Professor Alexander Erskine - A Hypnotist’s Case Book – Crushed and fractured elbow
Type of Spiritual Experience
A description of the experience
A Hypnotist’s Case Book – Professor Alexander Erskine
This case was that of a woman well known in society and in the hunting field. A serious fall some eleven or twelve years before I saw her had left her with such an injury to the arm that she had had to wear it in a sling ever since.
Her horse, it seems, had rolled over her and fractured her elbow. It had been set by a London surgeon, but for some reason or other she had never been able to bend it, or move the fingers freely.
Radiographs showed that the bone had been perfectly set, but massage, electrical treatment, and all the resources of medicine failed to give her back the use of it.
I met her accidentally at a party in London, and it was during the evening that I learned her story.
"Now," said my hostess, "here's your chance. Why not cure her ?"
I think I should have declined the suggestion had not my hostess's husband been there to lead the little crowd of sceptics. It rather put me on my mettle, and I said I would have a talk to Miss XXX.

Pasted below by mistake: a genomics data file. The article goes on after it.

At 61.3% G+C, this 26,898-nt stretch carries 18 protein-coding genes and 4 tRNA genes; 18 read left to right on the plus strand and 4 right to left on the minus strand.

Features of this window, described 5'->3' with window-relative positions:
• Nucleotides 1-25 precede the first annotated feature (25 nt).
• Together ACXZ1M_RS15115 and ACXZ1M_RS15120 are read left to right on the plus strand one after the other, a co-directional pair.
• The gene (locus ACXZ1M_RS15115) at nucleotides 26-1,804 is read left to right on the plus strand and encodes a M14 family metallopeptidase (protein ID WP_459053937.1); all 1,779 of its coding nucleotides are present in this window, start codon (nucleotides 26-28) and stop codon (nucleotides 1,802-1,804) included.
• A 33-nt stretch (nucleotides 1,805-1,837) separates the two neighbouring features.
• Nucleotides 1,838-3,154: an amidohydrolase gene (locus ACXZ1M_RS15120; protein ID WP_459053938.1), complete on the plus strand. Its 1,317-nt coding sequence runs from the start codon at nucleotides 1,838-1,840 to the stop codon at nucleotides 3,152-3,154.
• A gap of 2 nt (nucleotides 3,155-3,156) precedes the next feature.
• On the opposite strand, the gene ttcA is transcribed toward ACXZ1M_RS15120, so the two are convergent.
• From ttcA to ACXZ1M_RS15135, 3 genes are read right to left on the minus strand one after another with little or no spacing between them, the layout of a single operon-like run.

We went into another room, and I learned all the facts. The cause of the trouble seemed obvious. It had, in fact, been quite correctly diagnosed by the doctors. The main leader had become contracted and had set the arm.
It seemed to me quite a functional disability.
"Will you go to sleep ?" I asked her. "Then perhaps we will give them a surprise."
She was an easy subject. In a few minutes she was lying fast asleep on a large divan.
"Now shoot out your right arm to its full extent."
She did so. I heard a sharp "crack" as the lesion went; and then I let her rest with the arm lying extended beside her.
After a time I put the cure to the test. The muscles, after so long disuse, were weak, though not emaciated.
I tested her out by a few physical exercises, and made her lift a few light articles.
Her arm functioned normally, and she felt no pain.
I gave her some more exercises, making her bend the arm and shoot it out straight, clap her hands, play imaginary five-finger exercises on an imaginary piano, and then, after a rest, woke her up.
She rushed into the drawing-room to join the others, well ahead of me.
"Look here!" she shouted, waving her arm about. "Will you believe now ? "
And then, for their benefit, she went through a short series of physical jerks.
I don't think I have ever seen a roomful of people so surprised as that one, and I may add that my host, who had up to that time looked upon me as something worse than a charlatan, is not only a close friend to-day, but invariably brings me any of his friends whom he thinks I can help.